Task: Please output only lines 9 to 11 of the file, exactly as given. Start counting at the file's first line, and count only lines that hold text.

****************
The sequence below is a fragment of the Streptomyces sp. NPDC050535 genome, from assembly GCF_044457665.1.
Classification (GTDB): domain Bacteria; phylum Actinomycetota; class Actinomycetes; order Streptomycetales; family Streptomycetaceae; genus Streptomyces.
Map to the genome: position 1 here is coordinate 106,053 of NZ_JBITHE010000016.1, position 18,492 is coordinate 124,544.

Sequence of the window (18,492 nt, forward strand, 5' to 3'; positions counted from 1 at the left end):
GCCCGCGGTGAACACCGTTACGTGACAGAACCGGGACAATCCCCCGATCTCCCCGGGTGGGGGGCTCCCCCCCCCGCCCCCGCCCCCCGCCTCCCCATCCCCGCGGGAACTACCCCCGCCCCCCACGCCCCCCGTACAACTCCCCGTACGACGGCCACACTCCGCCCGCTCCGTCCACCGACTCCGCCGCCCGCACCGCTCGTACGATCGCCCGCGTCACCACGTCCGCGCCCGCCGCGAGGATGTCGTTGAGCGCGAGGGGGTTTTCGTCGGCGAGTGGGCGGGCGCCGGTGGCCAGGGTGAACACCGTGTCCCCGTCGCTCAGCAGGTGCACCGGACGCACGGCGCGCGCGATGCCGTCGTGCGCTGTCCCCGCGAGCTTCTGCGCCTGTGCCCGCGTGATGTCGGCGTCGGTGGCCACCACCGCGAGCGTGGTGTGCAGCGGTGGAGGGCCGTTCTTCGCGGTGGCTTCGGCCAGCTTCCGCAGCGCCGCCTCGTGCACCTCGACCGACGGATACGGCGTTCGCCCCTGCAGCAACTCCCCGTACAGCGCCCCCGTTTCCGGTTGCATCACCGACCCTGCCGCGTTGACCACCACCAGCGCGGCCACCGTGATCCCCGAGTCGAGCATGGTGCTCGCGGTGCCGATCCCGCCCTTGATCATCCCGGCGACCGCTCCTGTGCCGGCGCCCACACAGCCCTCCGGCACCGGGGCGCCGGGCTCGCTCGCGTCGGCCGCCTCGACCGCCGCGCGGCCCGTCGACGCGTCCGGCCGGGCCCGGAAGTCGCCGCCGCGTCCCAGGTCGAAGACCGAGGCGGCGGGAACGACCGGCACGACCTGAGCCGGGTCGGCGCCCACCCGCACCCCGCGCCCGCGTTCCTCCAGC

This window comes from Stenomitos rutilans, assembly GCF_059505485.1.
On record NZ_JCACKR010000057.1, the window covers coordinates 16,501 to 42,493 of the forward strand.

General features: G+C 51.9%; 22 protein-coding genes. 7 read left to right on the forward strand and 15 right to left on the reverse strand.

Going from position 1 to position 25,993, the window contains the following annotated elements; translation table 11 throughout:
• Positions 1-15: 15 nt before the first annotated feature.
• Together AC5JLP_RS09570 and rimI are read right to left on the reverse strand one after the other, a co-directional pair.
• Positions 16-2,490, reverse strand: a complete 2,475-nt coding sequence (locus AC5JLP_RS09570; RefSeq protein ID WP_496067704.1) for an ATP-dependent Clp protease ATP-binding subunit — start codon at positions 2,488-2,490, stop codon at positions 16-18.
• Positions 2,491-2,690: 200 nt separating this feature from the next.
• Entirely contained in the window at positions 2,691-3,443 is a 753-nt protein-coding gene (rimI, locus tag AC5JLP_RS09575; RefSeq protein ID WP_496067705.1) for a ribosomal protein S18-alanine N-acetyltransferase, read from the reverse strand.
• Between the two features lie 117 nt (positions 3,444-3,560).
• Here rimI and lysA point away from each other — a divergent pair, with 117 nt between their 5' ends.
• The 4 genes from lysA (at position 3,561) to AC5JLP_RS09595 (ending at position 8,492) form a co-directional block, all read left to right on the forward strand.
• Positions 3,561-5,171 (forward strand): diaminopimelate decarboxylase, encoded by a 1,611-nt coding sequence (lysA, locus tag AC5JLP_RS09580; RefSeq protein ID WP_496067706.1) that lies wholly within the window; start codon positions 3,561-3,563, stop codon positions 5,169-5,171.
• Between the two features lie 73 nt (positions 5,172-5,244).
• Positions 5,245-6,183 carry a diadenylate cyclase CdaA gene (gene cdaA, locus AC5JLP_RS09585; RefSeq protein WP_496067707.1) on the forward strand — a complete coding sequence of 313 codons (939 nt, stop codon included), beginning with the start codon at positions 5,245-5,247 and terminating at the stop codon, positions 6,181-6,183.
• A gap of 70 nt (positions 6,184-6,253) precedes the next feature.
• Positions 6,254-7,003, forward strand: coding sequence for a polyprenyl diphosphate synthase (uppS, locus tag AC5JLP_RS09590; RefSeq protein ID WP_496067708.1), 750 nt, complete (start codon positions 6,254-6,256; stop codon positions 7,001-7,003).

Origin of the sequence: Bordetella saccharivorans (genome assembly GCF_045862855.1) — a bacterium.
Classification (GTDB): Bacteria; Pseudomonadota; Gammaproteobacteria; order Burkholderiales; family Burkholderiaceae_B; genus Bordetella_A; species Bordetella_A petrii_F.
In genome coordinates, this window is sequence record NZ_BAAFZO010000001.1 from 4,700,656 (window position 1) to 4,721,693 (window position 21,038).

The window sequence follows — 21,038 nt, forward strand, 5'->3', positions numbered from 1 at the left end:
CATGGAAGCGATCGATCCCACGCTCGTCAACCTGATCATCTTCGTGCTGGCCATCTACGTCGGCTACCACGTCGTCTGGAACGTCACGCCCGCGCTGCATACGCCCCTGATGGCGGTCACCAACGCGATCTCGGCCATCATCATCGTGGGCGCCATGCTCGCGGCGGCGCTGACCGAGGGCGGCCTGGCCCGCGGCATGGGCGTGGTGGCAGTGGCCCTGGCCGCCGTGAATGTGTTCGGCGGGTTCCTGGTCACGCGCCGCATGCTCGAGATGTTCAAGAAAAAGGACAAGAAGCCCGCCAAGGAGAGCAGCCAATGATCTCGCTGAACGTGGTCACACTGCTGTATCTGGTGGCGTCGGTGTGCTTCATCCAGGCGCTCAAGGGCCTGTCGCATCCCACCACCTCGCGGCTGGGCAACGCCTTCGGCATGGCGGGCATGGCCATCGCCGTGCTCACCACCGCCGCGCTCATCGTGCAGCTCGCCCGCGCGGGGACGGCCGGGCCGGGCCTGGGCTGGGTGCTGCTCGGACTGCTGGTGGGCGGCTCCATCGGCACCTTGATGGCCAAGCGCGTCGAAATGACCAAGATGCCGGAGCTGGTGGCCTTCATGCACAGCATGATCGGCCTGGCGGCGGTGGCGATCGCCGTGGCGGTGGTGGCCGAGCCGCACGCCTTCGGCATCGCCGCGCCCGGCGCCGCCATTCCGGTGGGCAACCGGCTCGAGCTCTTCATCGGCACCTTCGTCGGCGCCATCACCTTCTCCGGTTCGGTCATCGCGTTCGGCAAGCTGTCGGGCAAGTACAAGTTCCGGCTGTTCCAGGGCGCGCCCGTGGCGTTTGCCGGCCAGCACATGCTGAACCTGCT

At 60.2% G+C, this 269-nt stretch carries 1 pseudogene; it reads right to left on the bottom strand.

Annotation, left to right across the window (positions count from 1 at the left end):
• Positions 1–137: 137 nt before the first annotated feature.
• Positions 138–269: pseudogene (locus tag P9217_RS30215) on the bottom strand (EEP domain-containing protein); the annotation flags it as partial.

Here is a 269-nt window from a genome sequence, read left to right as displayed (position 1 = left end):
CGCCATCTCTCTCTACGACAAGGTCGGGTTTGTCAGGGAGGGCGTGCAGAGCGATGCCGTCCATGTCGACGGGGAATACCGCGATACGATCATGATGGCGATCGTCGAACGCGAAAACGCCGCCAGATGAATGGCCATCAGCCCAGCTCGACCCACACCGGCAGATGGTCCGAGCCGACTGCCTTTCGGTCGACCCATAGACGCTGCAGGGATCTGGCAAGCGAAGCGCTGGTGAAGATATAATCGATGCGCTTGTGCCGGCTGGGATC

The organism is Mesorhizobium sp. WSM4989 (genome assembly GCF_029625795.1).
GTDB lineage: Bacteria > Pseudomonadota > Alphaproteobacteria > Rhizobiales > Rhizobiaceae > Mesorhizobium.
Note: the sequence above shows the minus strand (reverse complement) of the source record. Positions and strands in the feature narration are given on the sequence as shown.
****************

Going from position 1 to position 25,993, the window contains the following annotated elements; translation table 11 throughout:
• Positions 1-15: 15 nt before the first annotated feature.
• Together AC5JLP_RS09570 and rimI are read right to left on the reverse strand one after the other, a co-directional pair.